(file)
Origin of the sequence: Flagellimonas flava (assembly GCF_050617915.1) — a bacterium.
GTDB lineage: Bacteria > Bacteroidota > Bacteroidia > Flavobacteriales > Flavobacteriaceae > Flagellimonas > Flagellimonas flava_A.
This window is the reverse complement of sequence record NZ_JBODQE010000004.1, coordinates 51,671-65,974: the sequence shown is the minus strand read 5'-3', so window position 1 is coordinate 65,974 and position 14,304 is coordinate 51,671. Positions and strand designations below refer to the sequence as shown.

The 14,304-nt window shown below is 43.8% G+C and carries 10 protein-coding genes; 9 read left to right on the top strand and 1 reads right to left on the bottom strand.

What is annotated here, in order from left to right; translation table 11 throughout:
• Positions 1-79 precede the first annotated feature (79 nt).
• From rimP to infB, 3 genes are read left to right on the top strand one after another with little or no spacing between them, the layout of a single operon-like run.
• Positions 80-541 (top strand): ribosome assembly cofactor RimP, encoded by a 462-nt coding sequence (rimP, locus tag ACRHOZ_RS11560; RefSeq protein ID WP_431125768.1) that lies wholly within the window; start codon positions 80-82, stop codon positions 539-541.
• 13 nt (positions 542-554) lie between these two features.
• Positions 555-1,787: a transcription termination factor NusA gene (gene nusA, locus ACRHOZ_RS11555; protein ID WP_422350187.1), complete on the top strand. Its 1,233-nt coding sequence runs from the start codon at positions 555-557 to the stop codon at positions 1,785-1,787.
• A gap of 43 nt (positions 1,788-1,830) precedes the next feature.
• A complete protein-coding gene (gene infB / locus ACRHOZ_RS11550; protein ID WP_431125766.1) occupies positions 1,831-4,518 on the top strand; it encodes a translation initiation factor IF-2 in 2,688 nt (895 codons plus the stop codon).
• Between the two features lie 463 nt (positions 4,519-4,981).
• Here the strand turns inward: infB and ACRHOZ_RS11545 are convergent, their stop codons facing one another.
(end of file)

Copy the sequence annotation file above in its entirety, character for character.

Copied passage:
Origin of the sequence: Flagellimonas flava (assembly GCF_050617915.1) — a bacterium.
GTDB lineage: Bacteria > Bacteroidota > Bacteroidia > Flavobacteriales > Flavobacteriaceae > Flagellimonas > Flagellimonas flava_A.
This window is the reverse complement of sequence record NZ_JBODQE010000004.1, coordinates 51,671-65,974: the sequence shown is the minus strand read 5'-3', so window position 1 is coordinate 65,974 and position 14,304 is coordinate 51,671. Positions and strand designations below refer to the sequence as shown.

The 14,304-nt window shown below is 43.8% G+C and carries 10 protein-coding genes; 9 read left to right on the top strand and 1 reads right to left on the bottom strand.

What is annotated here, in order from left to right; translation table 11 throughout:
• Positions 1-79 precede the first annotated feature (79 nt).
• From rimP to infB, 3 genes are read left to right on the top strand one after another with little or no spacing between them, the layout of a single operon-like run.
• Positions 80-541 (top strand): ribosome assembly cofactor RimP, encoded by a 462-nt coding sequence (rimP, locus tag ACRHOZ_RS11560; RefSeq protein ID WP_431125768.1) that lies wholly within the window; start codon positions 80-82, stop codon positions 539-541.
• 13 nt (positions 542-554) lie between these two features.
• Positions 555-1,787: a transcription termination factor NusA gene (gene nusA, locus ACRHOZ_RS11555; protein ID WP_422350187.1), complete on the top strand. Its 1,233-nt coding sequence runs from the start codon at positions 555-557 to the stop codon at positions 1,785-1,787.
• A gap of 43 nt (positions 1,788-1,830) precedes the next feature.
• A complete protein-coding gene (gene infB / locus ACRHOZ_RS11550; protein ID WP_431125766.1) occupies positions 1,831-4,518 on the top strand; it encodes a translation initiation factor IF-2 in 2,688 nt (895 codons plus the stop codon).
• Between the two features lie 463 nt (positions 4,519-4,981).
• Here the strand turns inward: infB and ACRHOZ_RS11545 are convergent, their stop codons facing one another.